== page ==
Ayr Advertiser and the Galloway Gazette among the big fallers in sales audit

WITH the exception of four titles, Scotland’s weekly, local, paid-for newspapers have all suffered a year-on-year sales dip, according to the body responsible for auditing newspaper circulations.

Says the Audit Bureau of Circulation – and as reported yesterday on allmediascotland – only the Wee County News and the Hawick News & Scottish Border Chronicle are able to claim their average sale between July and December last year was up on both the average leading up to June last year and the average leading up to the previous December.

As for year-on-year sales increases alone, they are joined by The Arran Banner and the Dumbarton and Vale of Leven Reporter, neither of which had a figure leading up to June last year but at least are able to report an increase on the previous December, The Arran Banner’s 3,209 representing a 1.2 per cent year-on-year increase and the Dumbarton and Vale of Leven Reporter’s 3715 representing a 3.9 per cent year-on-year increase.

Among the biggest fallers, year-on-year, were the Ayr Advertiser, whose average July-December 2010 sale of 3,491 was 14 per cent down, year-on-year.

The Audit Bureau of Circulation issues figures for Scotland’s weekly, paid-for local newspapers every six months.

And there appears too to be cause for some soul searching too at the East Lothian News (3,691) and the Galloway Gazette (4,891), where the sales are down 9.4 per cent and 10.5 per cent respectively.

Also revealed to be suffering is the Perthshire Advertiser. Its Tuesday edition (6,851) is down 10.2 per cent and Friday edition (13,302) down 7.1 per cent. The smallest of the three Perthshire newspapers in the Scottish and Universal Newspapers’ stable, the Strathearn Herald (2,219), has suffered a 13.8 per cent drop in sales.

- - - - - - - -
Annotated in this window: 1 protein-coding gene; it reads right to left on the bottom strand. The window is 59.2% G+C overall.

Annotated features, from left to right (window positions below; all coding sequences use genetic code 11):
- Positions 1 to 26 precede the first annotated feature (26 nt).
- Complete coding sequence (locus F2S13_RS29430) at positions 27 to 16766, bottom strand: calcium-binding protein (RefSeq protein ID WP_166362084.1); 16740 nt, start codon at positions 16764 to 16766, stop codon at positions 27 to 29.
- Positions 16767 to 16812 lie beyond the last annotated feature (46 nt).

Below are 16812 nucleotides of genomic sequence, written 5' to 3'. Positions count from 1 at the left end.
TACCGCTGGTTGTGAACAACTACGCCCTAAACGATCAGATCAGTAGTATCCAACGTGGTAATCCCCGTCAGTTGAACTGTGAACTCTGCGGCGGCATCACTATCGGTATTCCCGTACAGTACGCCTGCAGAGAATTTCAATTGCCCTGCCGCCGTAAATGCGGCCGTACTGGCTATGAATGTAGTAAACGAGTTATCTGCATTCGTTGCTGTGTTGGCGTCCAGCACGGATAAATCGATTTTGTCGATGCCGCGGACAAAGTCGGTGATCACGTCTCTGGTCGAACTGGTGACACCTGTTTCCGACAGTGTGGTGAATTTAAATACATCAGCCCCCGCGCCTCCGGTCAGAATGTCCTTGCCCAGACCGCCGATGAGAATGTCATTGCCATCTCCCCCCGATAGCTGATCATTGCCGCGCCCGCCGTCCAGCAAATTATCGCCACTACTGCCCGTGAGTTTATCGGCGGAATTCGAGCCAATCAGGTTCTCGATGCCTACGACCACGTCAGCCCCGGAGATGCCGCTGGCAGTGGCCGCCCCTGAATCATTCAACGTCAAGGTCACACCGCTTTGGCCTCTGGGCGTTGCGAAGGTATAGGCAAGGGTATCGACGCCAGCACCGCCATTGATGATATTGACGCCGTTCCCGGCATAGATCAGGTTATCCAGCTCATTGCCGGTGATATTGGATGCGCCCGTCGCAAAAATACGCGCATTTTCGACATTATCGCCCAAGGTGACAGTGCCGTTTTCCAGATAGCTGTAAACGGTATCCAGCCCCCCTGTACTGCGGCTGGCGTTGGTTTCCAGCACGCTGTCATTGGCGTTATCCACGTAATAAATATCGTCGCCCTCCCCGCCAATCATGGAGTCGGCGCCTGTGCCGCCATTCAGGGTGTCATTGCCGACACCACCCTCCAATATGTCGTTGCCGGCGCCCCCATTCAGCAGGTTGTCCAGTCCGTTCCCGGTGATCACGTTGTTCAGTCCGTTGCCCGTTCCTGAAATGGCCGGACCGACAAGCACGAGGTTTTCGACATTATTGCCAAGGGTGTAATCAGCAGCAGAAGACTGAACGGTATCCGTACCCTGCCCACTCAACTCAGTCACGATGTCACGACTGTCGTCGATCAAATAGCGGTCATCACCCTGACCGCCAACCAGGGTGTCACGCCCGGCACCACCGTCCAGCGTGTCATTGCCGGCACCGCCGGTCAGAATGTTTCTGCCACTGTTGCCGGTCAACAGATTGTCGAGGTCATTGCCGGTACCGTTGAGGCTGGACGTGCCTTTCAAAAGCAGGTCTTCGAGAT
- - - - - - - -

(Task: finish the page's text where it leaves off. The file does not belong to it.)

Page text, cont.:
Down the M9, at the Stirling Observer, its Wednesday edition (8,439) is down 9.6 per cent and its Friday edition (3,471) is down 10.4 per cent.

Other fellow S&UN titles which are been hit are the Dumfries and Galloway Standard whose Friday edition (14,202) is down 5.5 per cent and Wednesday edition (8,514) down 7.5 per cent.

Big weeklies holding their own – but only just – are the Johnston Press flagship Falkirk Herald (24,062), which is down just 1.1 per cent and S&UN’s Ayrshire Post (23,493), down 2.1 per cent. S&UN’s Hamilton Advertiser series (19,463) is down 4.5 per cent. The Oban Times (15,512) is down 4.5 per cent and the Southern Reporter (15,617) a similar 4.8 per cent.

Says Emma Quigley, acting editor of the Dumbarton and Vale of Leven Reporter, told allmediascotland she is “delighted” with the results of a sustained editorial campaign in co-operation with the Clyde Weekly Press circulation and marketing team. Her target now is to make the 3.9 per cent increase even greater and to take sales of her paper over the 4,000 mark.

More ABC figures involving Scotland’s local, weekly, paid-for newspapers, to follow…